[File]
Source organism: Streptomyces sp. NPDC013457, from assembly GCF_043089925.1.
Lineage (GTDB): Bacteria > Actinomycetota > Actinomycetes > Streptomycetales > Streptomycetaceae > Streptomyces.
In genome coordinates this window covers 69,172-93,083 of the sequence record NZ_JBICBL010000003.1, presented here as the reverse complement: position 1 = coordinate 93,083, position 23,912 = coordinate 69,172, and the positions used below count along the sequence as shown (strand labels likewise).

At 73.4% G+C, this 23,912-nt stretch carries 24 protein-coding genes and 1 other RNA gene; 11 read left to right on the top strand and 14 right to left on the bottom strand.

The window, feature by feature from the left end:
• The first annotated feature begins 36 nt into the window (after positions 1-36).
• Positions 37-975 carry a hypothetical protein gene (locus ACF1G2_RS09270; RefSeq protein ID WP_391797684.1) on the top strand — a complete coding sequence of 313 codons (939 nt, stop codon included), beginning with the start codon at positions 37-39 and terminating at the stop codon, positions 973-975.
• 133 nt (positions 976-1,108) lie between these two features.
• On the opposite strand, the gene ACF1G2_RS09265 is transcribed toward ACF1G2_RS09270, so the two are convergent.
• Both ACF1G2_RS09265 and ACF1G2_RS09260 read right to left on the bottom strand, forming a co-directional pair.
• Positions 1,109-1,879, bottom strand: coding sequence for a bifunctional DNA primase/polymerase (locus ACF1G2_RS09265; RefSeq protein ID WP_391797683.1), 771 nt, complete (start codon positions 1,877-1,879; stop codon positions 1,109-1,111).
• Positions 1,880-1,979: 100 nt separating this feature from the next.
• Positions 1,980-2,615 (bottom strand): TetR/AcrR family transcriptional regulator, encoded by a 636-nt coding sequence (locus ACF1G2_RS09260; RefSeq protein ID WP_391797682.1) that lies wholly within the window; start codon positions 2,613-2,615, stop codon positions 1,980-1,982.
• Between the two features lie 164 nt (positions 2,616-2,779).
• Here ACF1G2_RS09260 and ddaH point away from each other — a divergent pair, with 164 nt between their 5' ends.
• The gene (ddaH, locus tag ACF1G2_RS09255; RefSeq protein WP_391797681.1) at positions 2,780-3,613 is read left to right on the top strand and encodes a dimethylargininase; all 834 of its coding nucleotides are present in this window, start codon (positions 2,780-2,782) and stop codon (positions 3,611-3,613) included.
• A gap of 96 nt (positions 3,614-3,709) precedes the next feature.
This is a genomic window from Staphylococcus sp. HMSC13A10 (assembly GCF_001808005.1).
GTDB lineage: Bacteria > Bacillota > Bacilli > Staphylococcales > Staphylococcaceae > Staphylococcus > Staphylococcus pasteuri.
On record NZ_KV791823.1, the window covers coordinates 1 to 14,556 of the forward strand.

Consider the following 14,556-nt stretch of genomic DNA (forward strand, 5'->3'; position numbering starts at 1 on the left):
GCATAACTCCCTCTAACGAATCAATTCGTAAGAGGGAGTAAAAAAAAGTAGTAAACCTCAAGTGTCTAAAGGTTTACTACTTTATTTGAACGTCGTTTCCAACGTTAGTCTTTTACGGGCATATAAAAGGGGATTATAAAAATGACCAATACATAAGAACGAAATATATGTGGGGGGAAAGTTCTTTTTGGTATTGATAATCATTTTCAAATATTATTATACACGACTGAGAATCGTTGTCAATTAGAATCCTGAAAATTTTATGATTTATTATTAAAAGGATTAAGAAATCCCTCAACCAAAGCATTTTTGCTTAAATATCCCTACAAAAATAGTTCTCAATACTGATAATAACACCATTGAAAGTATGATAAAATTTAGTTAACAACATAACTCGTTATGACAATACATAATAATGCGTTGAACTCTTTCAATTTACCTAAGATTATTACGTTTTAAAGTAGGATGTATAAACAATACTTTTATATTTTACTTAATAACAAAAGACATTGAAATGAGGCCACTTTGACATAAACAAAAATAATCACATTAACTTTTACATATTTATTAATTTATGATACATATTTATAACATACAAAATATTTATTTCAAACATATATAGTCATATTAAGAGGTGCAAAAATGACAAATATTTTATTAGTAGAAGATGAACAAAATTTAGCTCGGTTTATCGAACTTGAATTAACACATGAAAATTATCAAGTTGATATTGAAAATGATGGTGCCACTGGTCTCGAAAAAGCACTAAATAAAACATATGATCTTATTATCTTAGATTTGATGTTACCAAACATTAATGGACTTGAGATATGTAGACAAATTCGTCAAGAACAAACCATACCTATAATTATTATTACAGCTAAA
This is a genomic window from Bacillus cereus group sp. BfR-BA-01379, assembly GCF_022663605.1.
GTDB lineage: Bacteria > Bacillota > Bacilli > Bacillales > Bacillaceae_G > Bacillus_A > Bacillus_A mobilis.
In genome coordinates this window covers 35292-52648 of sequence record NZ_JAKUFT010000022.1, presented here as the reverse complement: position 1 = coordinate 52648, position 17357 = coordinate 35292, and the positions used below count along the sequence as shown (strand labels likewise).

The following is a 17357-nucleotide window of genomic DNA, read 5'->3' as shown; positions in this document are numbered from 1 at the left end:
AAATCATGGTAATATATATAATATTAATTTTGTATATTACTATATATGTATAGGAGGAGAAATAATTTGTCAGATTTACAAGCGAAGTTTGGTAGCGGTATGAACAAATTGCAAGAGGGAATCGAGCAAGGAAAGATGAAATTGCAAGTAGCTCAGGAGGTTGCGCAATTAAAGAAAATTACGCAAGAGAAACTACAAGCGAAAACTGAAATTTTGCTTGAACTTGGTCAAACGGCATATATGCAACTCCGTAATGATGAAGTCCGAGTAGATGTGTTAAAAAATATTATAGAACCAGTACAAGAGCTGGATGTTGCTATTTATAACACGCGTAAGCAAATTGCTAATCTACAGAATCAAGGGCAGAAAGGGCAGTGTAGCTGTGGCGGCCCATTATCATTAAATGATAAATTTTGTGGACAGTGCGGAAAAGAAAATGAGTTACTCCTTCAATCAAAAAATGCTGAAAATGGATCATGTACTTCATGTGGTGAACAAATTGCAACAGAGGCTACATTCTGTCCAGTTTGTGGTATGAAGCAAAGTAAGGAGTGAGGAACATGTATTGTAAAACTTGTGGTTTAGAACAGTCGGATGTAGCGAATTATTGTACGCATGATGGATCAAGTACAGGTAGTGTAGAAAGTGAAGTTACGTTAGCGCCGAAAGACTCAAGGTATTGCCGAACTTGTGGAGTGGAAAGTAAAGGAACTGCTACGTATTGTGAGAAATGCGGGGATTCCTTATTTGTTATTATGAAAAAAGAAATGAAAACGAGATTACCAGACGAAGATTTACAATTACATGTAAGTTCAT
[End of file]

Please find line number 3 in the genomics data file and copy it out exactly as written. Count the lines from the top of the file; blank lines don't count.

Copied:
In genome coordinates this window covers 69,172-93,083 of the sequence record NZ_JBICBL010000003.1, presented here as the reverse complement: position 1 = coordinate 93,083, position 23,912 = coordinate 69,172, and the positions used below count along the sequence as shown (strand labels likewise).